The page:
Dear Peaceable Friends,
. . . . I definitely did not know how close Christmas had come to extinction. Your contrast between animals as spiritually attuned beings and those things to be crushed or devoured was poignant . . .
I was raised Roman Catholic, so the review of The School of Compassion was very interesting to me. It just goes to show that men and women of higher thinking, from whatever school of thought, are all capable of finding the deep, powerful connection between humans and other species of life. I sent this review, as well as the review of Jane Goodall's book, to my sister. . . .
For Carl's Pilgrimage story in the May, '09 PT, see Carl
A Glimpse of the Peaceable Kingdom
Make Play, Not War
When German wildlife photographer Norbert Rosings, who has done extensive work with polar bears near Hudson's Bay, saw this bear approach the chained dogs, he thought for certain that there would be violence. But the bear only wanted to play! For other photos he took of these encounters (the bear returned every night for a week) see Rosings
--Contributed by Betse Streng and Maria Elena Nava
Book Review: The Vegan Table
The Vegan Table - 200 unforgettable recipes for entertaining every guest at every occasion. Colleen Patrick-Goudreau. Beverly, Massachusetts: Fair Winds Press. 304 pages. Paperback, $19.99. Illustrated .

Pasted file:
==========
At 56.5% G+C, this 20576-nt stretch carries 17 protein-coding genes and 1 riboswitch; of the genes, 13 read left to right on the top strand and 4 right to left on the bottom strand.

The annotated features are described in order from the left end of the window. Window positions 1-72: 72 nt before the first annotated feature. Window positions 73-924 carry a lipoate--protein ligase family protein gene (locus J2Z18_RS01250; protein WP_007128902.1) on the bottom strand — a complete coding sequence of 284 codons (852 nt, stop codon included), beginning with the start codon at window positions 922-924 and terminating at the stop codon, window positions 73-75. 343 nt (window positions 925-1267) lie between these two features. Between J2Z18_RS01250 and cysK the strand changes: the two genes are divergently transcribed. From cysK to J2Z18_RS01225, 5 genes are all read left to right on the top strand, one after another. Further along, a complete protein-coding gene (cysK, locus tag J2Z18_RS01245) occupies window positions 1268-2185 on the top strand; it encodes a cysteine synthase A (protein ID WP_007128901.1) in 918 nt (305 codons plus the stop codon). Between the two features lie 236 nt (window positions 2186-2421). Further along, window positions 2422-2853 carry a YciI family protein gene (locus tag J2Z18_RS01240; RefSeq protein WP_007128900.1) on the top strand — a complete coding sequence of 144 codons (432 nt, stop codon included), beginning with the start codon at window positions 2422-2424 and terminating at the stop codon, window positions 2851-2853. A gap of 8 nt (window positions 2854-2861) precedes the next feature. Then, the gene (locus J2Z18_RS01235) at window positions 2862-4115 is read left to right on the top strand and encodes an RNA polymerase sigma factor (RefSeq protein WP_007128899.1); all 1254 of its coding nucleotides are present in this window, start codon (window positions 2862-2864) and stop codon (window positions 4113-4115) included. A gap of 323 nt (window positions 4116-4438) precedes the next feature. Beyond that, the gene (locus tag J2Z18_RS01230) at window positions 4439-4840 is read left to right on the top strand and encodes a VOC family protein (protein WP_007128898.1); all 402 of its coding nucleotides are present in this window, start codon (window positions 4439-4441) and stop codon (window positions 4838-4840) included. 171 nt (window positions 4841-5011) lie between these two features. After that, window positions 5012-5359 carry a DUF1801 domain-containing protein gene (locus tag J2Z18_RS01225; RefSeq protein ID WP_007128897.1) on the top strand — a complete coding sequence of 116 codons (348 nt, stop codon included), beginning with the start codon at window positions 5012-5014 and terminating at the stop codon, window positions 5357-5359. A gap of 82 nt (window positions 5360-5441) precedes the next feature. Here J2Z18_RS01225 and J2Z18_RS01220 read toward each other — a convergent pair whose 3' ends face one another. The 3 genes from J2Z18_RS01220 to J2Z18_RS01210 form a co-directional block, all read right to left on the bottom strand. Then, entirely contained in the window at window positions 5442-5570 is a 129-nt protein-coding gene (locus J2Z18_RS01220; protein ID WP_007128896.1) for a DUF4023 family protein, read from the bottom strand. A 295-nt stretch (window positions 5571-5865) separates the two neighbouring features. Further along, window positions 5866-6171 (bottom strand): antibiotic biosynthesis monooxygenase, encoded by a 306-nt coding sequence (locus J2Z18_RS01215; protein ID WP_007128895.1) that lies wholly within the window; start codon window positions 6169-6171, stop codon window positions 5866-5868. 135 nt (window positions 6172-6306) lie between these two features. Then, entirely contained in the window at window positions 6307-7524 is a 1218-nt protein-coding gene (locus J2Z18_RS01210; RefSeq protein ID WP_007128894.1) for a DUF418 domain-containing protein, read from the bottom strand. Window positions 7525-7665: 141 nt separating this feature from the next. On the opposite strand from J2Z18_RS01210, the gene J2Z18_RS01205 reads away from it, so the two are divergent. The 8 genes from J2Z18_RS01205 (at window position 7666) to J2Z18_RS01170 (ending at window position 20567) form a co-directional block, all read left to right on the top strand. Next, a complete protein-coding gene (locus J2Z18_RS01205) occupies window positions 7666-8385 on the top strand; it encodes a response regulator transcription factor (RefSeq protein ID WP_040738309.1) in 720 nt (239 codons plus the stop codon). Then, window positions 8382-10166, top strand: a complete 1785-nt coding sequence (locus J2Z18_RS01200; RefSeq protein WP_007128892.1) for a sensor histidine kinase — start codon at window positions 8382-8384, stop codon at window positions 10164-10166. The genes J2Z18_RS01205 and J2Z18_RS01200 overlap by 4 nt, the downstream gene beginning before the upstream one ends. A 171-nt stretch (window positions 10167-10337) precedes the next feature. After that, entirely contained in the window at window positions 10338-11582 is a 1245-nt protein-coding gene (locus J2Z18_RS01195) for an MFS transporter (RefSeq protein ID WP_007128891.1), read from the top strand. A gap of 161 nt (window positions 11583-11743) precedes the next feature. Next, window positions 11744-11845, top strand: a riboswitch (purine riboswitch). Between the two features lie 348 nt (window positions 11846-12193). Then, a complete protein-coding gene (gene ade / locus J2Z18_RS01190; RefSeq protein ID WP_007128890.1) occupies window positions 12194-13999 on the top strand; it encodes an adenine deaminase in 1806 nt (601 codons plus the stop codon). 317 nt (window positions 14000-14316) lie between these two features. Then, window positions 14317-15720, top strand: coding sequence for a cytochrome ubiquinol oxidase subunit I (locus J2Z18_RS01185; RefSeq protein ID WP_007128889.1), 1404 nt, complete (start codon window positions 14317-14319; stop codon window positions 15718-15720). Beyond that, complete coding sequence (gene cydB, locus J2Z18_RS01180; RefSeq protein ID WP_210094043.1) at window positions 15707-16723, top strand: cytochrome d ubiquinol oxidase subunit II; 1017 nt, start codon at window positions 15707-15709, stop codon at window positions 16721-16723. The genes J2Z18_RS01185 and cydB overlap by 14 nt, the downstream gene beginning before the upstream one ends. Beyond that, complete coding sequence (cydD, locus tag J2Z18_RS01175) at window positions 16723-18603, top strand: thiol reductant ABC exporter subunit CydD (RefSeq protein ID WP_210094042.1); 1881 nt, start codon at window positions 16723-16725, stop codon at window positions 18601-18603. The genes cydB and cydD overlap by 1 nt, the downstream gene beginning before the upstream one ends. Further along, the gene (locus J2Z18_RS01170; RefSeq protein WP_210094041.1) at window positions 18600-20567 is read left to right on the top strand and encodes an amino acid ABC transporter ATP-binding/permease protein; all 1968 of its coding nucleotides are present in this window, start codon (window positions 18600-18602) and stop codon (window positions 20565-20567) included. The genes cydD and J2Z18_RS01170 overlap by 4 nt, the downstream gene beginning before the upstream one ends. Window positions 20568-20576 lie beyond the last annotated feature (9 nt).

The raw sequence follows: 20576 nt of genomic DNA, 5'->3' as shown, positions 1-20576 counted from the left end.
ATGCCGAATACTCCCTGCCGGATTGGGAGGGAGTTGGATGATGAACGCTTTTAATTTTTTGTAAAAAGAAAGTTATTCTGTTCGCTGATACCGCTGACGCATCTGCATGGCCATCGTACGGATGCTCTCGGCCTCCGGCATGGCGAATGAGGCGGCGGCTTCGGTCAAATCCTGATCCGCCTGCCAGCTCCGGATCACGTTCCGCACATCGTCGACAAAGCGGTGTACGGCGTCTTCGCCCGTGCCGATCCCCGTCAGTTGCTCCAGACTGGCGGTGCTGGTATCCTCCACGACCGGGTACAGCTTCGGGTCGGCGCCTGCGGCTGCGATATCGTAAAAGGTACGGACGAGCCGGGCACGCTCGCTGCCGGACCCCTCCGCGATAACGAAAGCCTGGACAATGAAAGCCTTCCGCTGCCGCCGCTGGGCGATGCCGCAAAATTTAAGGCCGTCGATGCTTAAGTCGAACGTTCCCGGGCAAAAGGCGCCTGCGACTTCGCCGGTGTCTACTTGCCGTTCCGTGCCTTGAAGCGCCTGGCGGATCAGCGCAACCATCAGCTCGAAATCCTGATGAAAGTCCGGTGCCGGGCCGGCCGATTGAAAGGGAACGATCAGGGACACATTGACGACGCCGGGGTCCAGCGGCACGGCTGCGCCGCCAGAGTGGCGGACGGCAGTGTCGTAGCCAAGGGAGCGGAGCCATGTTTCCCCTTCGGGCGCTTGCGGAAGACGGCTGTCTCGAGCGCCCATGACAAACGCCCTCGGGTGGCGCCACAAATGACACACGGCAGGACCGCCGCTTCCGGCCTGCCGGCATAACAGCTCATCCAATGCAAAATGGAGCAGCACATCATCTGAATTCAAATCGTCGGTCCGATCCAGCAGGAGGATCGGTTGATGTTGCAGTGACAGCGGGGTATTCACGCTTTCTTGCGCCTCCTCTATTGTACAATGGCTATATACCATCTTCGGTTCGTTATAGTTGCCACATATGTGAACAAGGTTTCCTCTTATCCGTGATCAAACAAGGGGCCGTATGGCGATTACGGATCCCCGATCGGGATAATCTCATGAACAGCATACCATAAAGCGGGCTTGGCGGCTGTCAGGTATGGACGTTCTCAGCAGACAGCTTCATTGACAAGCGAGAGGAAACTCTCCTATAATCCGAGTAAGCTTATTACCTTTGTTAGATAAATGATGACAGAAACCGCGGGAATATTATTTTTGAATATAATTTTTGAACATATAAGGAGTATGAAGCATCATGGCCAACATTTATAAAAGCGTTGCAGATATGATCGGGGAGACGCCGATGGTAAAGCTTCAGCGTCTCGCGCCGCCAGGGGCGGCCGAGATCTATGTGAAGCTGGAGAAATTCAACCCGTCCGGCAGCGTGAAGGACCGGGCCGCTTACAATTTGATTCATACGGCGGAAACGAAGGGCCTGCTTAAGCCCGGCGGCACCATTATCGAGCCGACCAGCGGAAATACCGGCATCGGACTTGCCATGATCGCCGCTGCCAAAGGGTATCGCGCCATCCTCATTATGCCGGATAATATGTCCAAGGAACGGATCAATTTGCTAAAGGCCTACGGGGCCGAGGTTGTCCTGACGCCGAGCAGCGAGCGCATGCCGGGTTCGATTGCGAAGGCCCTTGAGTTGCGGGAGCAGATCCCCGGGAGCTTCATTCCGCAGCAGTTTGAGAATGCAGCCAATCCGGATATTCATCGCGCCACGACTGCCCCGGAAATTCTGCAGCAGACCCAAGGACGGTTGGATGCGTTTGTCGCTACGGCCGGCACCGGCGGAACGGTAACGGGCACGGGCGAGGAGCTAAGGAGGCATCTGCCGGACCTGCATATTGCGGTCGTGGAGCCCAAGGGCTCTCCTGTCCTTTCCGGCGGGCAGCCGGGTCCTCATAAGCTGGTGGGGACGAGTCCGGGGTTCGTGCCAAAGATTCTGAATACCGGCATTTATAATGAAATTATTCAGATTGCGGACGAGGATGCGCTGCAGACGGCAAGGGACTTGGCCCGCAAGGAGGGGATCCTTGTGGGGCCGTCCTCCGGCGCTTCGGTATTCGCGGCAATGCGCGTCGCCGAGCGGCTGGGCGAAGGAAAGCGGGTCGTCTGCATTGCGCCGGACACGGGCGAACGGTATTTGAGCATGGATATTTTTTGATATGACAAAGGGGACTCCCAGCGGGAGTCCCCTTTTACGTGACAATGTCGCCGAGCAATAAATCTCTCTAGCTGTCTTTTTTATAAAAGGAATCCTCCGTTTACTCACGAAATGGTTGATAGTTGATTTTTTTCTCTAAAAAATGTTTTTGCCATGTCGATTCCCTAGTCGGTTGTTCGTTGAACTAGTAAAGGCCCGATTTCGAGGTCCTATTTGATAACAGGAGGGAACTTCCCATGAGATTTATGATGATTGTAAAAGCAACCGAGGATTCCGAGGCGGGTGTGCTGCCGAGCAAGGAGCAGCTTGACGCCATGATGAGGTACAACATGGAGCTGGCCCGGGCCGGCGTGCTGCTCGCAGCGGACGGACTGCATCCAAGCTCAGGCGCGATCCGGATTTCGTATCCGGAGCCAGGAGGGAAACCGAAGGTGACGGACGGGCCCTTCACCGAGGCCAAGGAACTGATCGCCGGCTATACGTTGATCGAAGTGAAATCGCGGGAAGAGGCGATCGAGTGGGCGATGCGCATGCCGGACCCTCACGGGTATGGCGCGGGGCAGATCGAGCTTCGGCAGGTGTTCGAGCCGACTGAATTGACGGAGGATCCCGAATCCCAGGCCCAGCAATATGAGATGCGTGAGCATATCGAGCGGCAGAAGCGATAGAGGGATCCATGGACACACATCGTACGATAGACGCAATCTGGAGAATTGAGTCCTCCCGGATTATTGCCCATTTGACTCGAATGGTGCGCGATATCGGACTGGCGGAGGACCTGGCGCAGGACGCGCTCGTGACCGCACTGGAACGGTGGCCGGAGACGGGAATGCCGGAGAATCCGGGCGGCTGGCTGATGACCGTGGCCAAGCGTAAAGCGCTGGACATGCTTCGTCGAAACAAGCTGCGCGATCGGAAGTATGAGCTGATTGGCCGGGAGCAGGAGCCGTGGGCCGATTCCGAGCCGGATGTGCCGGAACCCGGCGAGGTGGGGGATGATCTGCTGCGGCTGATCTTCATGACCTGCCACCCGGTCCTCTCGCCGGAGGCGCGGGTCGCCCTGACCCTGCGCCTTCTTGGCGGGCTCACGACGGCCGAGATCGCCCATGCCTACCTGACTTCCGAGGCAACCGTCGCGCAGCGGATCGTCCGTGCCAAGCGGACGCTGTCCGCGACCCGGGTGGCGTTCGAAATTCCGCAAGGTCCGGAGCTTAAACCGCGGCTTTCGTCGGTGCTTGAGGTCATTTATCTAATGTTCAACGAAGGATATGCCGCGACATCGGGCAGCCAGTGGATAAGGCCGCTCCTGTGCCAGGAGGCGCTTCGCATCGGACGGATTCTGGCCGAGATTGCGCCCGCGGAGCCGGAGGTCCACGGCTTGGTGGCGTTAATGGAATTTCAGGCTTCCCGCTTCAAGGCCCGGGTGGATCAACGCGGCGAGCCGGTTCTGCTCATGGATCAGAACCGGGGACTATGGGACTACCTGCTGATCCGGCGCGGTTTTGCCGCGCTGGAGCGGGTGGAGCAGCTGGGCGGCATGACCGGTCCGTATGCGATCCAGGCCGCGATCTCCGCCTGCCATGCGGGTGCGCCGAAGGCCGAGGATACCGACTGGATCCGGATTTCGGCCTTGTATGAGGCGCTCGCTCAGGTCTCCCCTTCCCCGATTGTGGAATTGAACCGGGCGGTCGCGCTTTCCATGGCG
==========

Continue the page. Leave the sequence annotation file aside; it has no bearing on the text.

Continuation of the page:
This amazing cookbook begins with a beautiful dedication, which reads in part: "May we have the sense of humor and liveliness of the goats, the maternal instincts and protective nature of the hens, and the sassiness of the roosters. May we have the gentleness and strength of the cattle, the wisdom, serenity and humility of the donkeys. May we appreciate the need for community as do the sheep and choose our companions as carefully as do the rabbits. May we have the faithfulness and commitment to family of the geese and the adaptability and affability of the ducks. May we have the intelligence, loyalty and affection of the pigs and the inquisitiveness, sensitivity and playfulness of the turkeys." Colleen follows these poetic words with an Introduction which is, in effect, her thumbnail autobiography. "I have taken after my mother," she avers. "I am an entertaining maniac. The only difference is that animals are on the guest list, not on the menu."